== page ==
—Kingswood isn’t buying a retailer. It’s buying a cult brand. And an ethical brand, says Eric Blais—
The roots of the co-operative movement in Canada can be traced back to Quebec in 1900, when Alphonse Desjardins established the first Caisse Populaire, which eventually became Desjardins Financial Group—now Quebec’s largest financial institution, serving millions of Quebeckers who are member-owners.
In 2003, as part of its strategy to differentiate itself from other financial institutions, Desjardins adopted the slogan “Ceci n’est pas une banque/This is not a bank.” It was soon replaced by “Plus qu’une banque/More than a bank,” apparently in response to prospective customers concerned their savings wouldn’t be safe unless they entrusted them to a real bank.
At its core, Desjardins remains a co-operative, but it had to evolve to grow and remain competitive. In the process, its brand equity has also evolved, becoming a bank and less of a movement of members.
Now that struggling Mountain Equipment Co-op has been sold to Los Angeles-based private investment firm Kingswood, the former co-op will have to convince shoppers that it is more than just another outdoor equipment retailer.
Early reactions to the news suggest this is going to be a tough hill to climb. Members are not happy. Many announced on social media that they plan to cancel their membership. For some, already feeling their co-op had lost its way by focusing less on leading-edge mountain gear and outdoor education and more on high-end leisure apparel, it’s one more reason to start shopping elsewhere.
According to the press release, Kingswood fully supports MEC’s brand and commitment to enabling everyone to lead an active outdoor lifestyle. Kingswood’s managing partner, Alex Wolf, describes MEC as “an iconic brand founded on strong values and has a loyal following.” True. And that’s precisely why this is going to require a careful balancing act.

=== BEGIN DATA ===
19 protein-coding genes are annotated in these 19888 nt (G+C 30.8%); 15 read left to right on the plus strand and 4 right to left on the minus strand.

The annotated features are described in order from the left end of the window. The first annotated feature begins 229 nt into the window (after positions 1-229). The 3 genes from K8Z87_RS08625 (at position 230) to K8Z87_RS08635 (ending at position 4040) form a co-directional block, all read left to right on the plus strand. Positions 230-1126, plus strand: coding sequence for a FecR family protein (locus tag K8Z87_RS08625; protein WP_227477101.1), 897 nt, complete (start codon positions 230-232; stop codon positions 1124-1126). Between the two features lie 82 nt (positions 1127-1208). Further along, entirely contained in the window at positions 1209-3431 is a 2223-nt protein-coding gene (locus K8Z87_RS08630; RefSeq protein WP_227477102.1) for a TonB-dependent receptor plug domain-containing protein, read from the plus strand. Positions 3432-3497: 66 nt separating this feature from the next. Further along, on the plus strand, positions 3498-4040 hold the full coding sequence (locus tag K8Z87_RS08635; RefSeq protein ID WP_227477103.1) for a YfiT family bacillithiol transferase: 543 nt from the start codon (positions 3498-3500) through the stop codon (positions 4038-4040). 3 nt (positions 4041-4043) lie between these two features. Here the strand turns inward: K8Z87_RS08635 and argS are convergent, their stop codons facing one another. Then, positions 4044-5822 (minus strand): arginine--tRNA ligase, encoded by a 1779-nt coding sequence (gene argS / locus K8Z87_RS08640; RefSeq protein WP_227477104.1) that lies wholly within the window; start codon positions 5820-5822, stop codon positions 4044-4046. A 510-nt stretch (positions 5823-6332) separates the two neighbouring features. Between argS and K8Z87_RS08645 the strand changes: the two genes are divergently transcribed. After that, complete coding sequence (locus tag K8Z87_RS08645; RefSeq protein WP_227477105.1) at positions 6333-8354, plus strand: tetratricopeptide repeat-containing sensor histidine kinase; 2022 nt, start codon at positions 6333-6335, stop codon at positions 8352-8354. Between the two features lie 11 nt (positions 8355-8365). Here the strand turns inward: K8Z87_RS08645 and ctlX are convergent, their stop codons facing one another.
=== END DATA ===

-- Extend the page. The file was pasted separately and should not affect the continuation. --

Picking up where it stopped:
Kingswood isn’t buying a retailer. It’s buying a cult brand. And an ethical brand.
As a cult brand, MEC has a core group of loyal followers who rightly feel a sense of ownership. Their relationship with the company transcends the goods they purchase.
But that bond may have started to weaken long before COVID-19 kept us at home. It could be said that as the co-op expanded and rebranded in 2013, removing the mountains from its logo to signal an increased product assortment for a wider range of activities, some of its most loyal followers started questioning their cultish devotion to MEC.
As an ethical brand, MEC has been held to a higher standard. In 2018, it stopped selling popular lines of sporting goods from Vista, a company which also makes guns, including the type of rifle that claimed so many lives in Parkland, Florida.
Long before it became fashionable to speak of “brand purpose,” brands like MEC and Patagonia lived according to their values in one critically important and authentic way: both identify their culture in their employees, by hiring outdoor enthusiasts and committed environmentalists. Will they stick around at MEC under new bosses?
It’s too soon to say if MEC can retain (some would say reclaim) what made it iconic now that it’s no longer a movement supported by members. However, MEC not only faces the challenges of new ownership that could change its brand DNA. It faces a pandemic that has forced it to go private to survive. Other major players like Sport Check, SAIL and French-owned Decathlon are also fighting for share during these unprecedented times.
But they can focus entirely on generating customer traffic and sales, while MEC needs to do that and redefine its raison d’être now that it’s no longer a co-op.
Eric Blais is the president of Headspace Marketing, a consultancy that helps marketers build brands in Quebec.